Government sector lending has generated strong growth in the loan portfolios of Qatari Banks over the last four years, as government-led infrastructure spending gained momentum. The loan book of the banking sector expanded at a compounded annual rate of 26 per cent from 2009 to 2012 as lending to the government sector soared during this period.

Loan growth to the private sector has remained subdued, and increased by a relatively low 11 per cent in 2012. The share of public sector lending in Qatar’s domestic loans has increased to over 50 per cent now from 32 per cent in 2009. Financing of large capital investments for Qatar’s infrastructure development has been the key to the surge in overall lending activities.

The Qatar government plans to spend $140 billion on infrastructure to 2016 in preparation of the 2022 soccer World Cup. In addition, within the Government’s plans due to be completed by 2020 are the new railway-metro $44 billion),basic infrastructure including roads and completion of the new Airport, ($28 billion), and a new Port ($11 billion).

Although central government projects for the next five years are expected to be funded through the budget, an additional $160 billion (including $50 billion for Qatar Petroleum) will have to be funded in the market. This is expected to sustain high growth in domestic credit activity, both with private sector companies involved in the execution of government projects as well as within the household sector.

Lending by Qatari Banks will continue to increase significantly over the next few years, with growth of around 20 per cent in 2013. Although customer deposit growth of 26 per cent only matched that of loans, it exceeded growth in total assets (17.5 per cent) by a margin. As a result, overall banking system liquidity improved as banks increased their holdings of liquid assets (bank reserves and investments in securities).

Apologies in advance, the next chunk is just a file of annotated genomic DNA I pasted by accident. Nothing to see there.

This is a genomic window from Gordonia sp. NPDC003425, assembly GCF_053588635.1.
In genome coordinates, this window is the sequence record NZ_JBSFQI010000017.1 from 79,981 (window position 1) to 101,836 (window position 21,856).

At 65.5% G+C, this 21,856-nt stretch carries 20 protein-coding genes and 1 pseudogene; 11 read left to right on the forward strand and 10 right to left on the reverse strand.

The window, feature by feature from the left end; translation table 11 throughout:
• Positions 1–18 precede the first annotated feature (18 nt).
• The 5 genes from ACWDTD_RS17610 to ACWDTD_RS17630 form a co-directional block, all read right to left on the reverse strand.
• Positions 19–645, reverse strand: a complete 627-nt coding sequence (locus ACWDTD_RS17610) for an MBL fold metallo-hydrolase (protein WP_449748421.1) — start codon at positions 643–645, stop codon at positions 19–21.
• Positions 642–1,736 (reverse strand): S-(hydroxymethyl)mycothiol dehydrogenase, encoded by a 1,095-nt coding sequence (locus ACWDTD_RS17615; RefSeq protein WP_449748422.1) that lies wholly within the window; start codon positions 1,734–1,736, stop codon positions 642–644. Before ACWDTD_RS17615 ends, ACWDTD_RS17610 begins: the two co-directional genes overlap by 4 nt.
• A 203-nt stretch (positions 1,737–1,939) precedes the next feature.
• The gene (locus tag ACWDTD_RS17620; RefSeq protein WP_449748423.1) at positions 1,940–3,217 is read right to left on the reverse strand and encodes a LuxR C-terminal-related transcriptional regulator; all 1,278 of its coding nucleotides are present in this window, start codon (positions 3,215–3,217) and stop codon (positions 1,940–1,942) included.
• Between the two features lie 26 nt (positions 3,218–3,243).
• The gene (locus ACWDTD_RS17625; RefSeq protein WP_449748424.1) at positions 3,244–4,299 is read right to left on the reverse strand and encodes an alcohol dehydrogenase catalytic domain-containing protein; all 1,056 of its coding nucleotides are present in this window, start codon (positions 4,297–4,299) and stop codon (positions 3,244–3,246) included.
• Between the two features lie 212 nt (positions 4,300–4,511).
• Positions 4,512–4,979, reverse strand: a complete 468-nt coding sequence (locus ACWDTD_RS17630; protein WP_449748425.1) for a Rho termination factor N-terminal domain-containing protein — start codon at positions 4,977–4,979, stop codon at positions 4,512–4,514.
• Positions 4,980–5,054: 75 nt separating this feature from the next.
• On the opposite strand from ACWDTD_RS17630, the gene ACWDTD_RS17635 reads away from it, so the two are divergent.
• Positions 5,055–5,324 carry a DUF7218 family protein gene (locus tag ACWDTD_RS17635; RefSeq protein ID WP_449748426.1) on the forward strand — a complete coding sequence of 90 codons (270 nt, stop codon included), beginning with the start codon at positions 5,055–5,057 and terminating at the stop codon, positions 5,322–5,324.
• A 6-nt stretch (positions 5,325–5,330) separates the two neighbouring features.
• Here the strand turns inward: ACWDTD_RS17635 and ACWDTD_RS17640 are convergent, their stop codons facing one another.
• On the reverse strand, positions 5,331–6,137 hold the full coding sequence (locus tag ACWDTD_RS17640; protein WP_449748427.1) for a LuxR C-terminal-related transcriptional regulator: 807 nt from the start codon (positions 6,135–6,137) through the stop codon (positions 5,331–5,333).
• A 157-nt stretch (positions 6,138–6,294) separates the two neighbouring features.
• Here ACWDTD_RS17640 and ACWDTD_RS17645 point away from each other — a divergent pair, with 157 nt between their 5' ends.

All banks in Qatar will benefit but QNB is expected to be the main beneficiary of the strong growth in government spending as it is the preferred banking partner of the Qatari government. Islamic banks will also grow strongly in Qatar, including Masraf Al Rayan and Qatar Islamic Bank, capitalising on the ban on conventional banks to offer Islamic banking services in the country. Some challenges remain for QIB however, as loan asset quality has deteriorated more recently.

QIB has built an extensive international Islamic banking network by establishing or acquiring stakes in a number of associate banks and finance houses in Malaysia, Lebanon, and London. In the domestic market the focus was to build a sizeable branch network to serve retail customers with Islamic financing and deposit products. On the wholesale side,
QIB had a significant involvement in financing projects most notably in the infrastructure, oil and gas, and property development sectors. The Bank also developed substantial investment banking expertise through QInvest.

QIB’s dedicated real estate division provides advisory and project management services to clients and also oversees the Bank’s own real estate investments. QIB maintains a controlling 49 per cent share in Al Aqar Real Estate Development and Investment Co. in partnership with official State of Qatar entities. QIB also owns a 49 per cent share in Durat Al Doha, a real estate developer specialising in high quality residential properties.

Prospects for Qatari banks remain positive, driven by capacity for strong lending growth domestically. The sector will remain acquisitive and domestic banks will continue to look for opportunities outside of Qatar.